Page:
'Singularity' for those mere mortals who are unaware is the theoretical emergence of a super-intelligence through technological means. First proposed by mathematician John von Neumann, it is the time when "ever accelerating progress of technology and changes in the mode of human life, which gives the appearance of approaching some essential singularity in the history of the race beyond which human affairs, as we know them, could not continue."
Ray KurzweilIn his book "The Singularity is Near: When Humans Transcend Biology," futurist Ray Kurzweil predicts that computers will be as smart as humans by 2029, and that by 2045, "computers will be billions of times more powerful than unaided human intelligence," Kurzweil wrote in an email to LiveScience.
So if robots and artificial intelligence will inevitably have more intelligence than man, what will social networking look like in that world? Well, according to a new social network catering to robots and their owners, you don't have to wait another 16 years to find out. Almost like a real-life version of "Back To The Future," launched in December, 2011, MyRobots.com is artificial intelligence's answer to Facebook.
Designed for robot owners and their robotic devices, the portal offers an opportunity for robots to generate their own status updates. Internet-enabled robots can be connected to MyRobots with an open API.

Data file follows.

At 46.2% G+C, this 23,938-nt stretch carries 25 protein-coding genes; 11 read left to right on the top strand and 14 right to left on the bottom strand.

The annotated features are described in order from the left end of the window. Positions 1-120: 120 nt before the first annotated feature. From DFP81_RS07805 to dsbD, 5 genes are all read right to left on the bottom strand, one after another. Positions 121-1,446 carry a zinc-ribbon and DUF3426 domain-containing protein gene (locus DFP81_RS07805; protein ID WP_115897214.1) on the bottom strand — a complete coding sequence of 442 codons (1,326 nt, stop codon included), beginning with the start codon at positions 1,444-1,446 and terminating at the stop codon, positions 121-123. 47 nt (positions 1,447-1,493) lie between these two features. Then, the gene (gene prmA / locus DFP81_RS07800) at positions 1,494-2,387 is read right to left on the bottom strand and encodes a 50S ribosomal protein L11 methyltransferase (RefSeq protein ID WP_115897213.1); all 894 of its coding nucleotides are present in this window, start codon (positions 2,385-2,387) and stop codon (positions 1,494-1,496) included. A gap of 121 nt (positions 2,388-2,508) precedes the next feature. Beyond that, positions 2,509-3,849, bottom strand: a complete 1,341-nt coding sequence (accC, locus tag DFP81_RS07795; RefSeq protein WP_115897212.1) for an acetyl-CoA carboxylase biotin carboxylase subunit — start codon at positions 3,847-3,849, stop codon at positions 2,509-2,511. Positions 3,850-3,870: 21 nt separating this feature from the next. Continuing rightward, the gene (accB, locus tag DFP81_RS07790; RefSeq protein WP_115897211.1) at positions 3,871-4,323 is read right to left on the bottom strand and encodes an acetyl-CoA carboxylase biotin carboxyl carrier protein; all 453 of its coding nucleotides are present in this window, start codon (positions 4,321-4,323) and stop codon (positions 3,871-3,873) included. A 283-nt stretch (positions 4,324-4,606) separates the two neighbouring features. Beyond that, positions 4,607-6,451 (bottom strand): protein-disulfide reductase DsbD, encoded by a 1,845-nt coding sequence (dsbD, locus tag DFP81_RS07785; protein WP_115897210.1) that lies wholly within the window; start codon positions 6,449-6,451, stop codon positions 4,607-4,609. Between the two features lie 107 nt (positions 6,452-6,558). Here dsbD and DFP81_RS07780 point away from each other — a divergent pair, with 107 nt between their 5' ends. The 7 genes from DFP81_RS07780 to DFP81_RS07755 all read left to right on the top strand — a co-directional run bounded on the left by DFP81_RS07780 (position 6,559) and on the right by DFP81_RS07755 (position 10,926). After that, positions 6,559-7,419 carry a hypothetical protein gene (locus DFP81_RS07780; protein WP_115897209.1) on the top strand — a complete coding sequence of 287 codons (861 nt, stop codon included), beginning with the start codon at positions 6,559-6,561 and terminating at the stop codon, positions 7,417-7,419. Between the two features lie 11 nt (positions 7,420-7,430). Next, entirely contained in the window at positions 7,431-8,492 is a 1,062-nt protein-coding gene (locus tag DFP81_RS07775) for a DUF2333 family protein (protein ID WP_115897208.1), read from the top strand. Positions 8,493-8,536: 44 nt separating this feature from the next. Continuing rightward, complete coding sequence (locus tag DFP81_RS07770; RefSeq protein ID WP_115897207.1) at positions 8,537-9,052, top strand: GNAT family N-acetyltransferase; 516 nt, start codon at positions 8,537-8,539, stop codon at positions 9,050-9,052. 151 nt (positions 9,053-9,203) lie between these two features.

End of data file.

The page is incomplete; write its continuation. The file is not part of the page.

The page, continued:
And if one network wasn't enough, there's also RoboEarth, described as “a giant network and database repository where robots can share information and learn from each other about their behavior and their environment.” The site is designed for robots to upload their experiences at solving a task so that other robots can learn from the data. RoboEarth’s team members are Europe-based researchers with funding from the European Commission's Cognitive Systems and Robotics Initiative.
This video shows examples of how the RoboEarth Cloud Engine may help tomorrow's robots to increase their performance by leveraging the computational, storage, and communications infrastructure of modern data centers. The current alpha release of the software framework allows developers to create their own robot cloud services. A number of such services, such as those illustrated in the video, are already under development.
Mario TremblayIn April, 2013, CEO and founder of RobotShop, Mario Tremblay indicated that since robots are no longer limited to the physical world, why shouldn't they be connecting and communicating with each other across the Internet. "When connected via the Internet, robots become augmented with the processing power of all the resources they are in touch with. This leads to better communication, and the ability of individual robots to outsource tasks to the global community of 'machines,' " says Tremblay.
However, with robots approaching singularity in the very near future, you might want to think twice about allowing them to communicate globally at this juncture. The risk just might outweigh the rewards. Some researchers in this field point to hackers with malicious intent. After all, we've had the Internet for decades and see the trouble malware can cause to websites, let alone the security issues and terrorism threats.
Potentially leading to a "robot apocalypse," droids reaching singularity of mind and thought might one day turn on their masters. Yes, this is the stuff of science-fiction, but clearly robots who have a global social network at their beck 'n call could easily call for an uprising, a la the movie I, Robot. Can't you just imagine it. Robots, who man has persecuted into living solitary lives with no rights mobilize in protest to "live free" in a world where they can control their own destinies. A world controlled by Robot Overlords! Yikes!